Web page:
Must Read Special Report: Could 3D printing change the world?

Could 3D Printing Change the World?

Click to download the PDF of this report.

Transformative technologies are the stuff of history. The steam engine, the light bulb, atomic energy, the microchip—to name a few—unalterably changed our world. Such breakthroughs often take decades from initial invention to changing the way we do things and their potential impact can be nearly unimaginable early in the process. It is doubtful that even Tim Berners-Lee in his wildest dreams imagined what the World Wide Web would do to our global “operating system when he invented it 20 years ago.

Now another new technology is gaining traction that may change the world. 3D Printing/Additive Manufacturing (AM) is a revolutionary emerging technology that could up-end the last two centuries of approaches to design and manufacturing with profound geopolitical, economic, social, demographic, environmental, and security implications…

We didn’t write that. It’s the beginning of a fantastic new report titled,
“Could 3D Printing Change the World? Technologies, Potential, and Implications of Additive Manufacturing,” which you can download here. It’s the latest Strategic Foresight Initiative Report, co-authored by Thomas Campbell, Christopher Williams, Olga Ivanova, and Banning Garrett.” It’s sponsored by The Atlantic Council of the United States, a non-partisan organization that promotes constructive US and European leadership and engagement in international affairs based on the central role of the Atlantic community in meeting today’s global challenges.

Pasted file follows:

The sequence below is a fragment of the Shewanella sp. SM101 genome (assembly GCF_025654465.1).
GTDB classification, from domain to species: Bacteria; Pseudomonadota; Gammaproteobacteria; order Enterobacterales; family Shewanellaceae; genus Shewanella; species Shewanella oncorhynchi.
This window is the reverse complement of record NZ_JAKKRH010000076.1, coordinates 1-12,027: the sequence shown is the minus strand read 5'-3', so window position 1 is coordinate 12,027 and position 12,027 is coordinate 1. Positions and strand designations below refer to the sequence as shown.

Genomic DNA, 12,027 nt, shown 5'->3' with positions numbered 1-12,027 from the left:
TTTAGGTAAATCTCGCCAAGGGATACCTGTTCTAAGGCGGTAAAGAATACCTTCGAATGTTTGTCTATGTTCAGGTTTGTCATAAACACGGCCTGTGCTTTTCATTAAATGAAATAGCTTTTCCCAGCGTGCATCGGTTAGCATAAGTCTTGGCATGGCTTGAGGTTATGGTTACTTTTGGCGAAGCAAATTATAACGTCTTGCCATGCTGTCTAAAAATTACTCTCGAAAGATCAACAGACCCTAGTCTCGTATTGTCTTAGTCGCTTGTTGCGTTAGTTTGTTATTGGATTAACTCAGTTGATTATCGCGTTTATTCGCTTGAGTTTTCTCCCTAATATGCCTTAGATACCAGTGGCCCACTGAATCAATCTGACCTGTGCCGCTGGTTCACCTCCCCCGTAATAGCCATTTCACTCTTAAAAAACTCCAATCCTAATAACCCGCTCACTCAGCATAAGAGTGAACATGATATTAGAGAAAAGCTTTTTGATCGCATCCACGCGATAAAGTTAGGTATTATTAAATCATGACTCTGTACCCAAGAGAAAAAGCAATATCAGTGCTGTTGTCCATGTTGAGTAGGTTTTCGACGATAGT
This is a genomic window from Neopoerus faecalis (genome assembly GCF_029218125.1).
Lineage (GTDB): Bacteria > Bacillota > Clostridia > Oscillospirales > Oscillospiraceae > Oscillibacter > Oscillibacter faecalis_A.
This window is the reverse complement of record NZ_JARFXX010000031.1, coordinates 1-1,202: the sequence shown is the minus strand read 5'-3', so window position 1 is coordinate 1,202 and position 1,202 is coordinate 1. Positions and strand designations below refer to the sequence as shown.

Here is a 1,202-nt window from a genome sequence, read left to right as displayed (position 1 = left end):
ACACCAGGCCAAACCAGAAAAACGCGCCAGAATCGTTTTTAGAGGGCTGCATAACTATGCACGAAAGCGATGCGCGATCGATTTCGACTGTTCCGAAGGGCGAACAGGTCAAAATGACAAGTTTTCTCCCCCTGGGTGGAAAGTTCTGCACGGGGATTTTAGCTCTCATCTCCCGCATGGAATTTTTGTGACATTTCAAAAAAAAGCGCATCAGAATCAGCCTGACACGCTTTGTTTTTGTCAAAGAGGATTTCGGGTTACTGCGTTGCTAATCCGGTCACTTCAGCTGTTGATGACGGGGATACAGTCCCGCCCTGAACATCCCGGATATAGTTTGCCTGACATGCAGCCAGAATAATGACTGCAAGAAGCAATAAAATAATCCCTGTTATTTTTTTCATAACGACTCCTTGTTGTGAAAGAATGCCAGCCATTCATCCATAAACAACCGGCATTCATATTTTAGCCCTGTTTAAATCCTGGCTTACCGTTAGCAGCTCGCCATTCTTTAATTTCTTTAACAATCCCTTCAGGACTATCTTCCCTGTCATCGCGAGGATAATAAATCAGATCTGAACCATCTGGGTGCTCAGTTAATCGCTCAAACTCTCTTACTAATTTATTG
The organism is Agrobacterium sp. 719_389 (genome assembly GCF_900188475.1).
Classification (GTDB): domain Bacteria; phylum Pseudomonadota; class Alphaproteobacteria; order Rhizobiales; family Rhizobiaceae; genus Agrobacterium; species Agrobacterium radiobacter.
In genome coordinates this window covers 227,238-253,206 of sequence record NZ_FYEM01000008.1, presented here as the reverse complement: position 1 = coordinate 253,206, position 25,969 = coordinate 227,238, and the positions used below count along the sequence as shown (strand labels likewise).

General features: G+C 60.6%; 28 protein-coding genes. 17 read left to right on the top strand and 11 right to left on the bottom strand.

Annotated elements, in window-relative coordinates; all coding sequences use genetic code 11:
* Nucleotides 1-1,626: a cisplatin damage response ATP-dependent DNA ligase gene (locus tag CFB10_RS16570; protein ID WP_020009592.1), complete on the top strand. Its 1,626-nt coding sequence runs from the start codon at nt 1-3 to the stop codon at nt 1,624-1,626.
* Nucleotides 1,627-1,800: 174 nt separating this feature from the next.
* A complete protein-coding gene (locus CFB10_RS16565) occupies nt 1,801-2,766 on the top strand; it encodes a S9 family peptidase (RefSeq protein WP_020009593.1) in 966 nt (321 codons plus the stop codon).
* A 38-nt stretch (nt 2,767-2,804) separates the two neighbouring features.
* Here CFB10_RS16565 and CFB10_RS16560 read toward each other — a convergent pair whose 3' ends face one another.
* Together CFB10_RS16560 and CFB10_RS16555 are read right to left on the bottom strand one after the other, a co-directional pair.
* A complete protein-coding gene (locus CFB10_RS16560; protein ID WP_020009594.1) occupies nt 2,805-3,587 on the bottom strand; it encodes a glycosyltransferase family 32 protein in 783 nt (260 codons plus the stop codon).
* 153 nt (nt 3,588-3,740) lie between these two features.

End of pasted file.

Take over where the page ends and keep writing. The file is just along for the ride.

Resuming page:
This 15-page report is a must-read. The report covers these broad implications:

  • Assembly lines and supply chains could be reduced or eliminated for many products. AM can produce the final product — or large pieces of a final product — in one process.
  • Designs, not products, would move around the world as digital files are printed anywhere with any printer to meet design parameters. A “STL design file can be sent via the Internet and printed in 3D.
  • Products could be printed on demand without the need for inventories.
  • A given manufacturing facility would be capable of printing a huge range of products without retooling—and each printing could be customized without additional cost.
  • Production and distribution of material products could become de-globalized as production is brought closer to the consumer.
  • Manufacturing could be pulled away from “manufacturing platforms like China back to the countries where the products are consumed, reducing global economic imbalances as export countries’ surpluses are reduced and importing countries’ reliance on imports shrink.
  • The carbon footprint of manufacturing and transport as well as overall energy use in manufacturing could be reduced substantially and thus global “resource productivity greatly enhanced and carbon emissions reduced.
  • Reduced need for labor in manufacturing could be politically destabilizing in some economies while others, especially aging societies, might benefit from the ability to produce more goods with fewer people while reducing reliance on imports.
  • The United States, the current leader in AM technology, could experience a renaissance in innovation, design, IP exports, and manufacturing, enhancing its relative economic strength and geopolitical influence.

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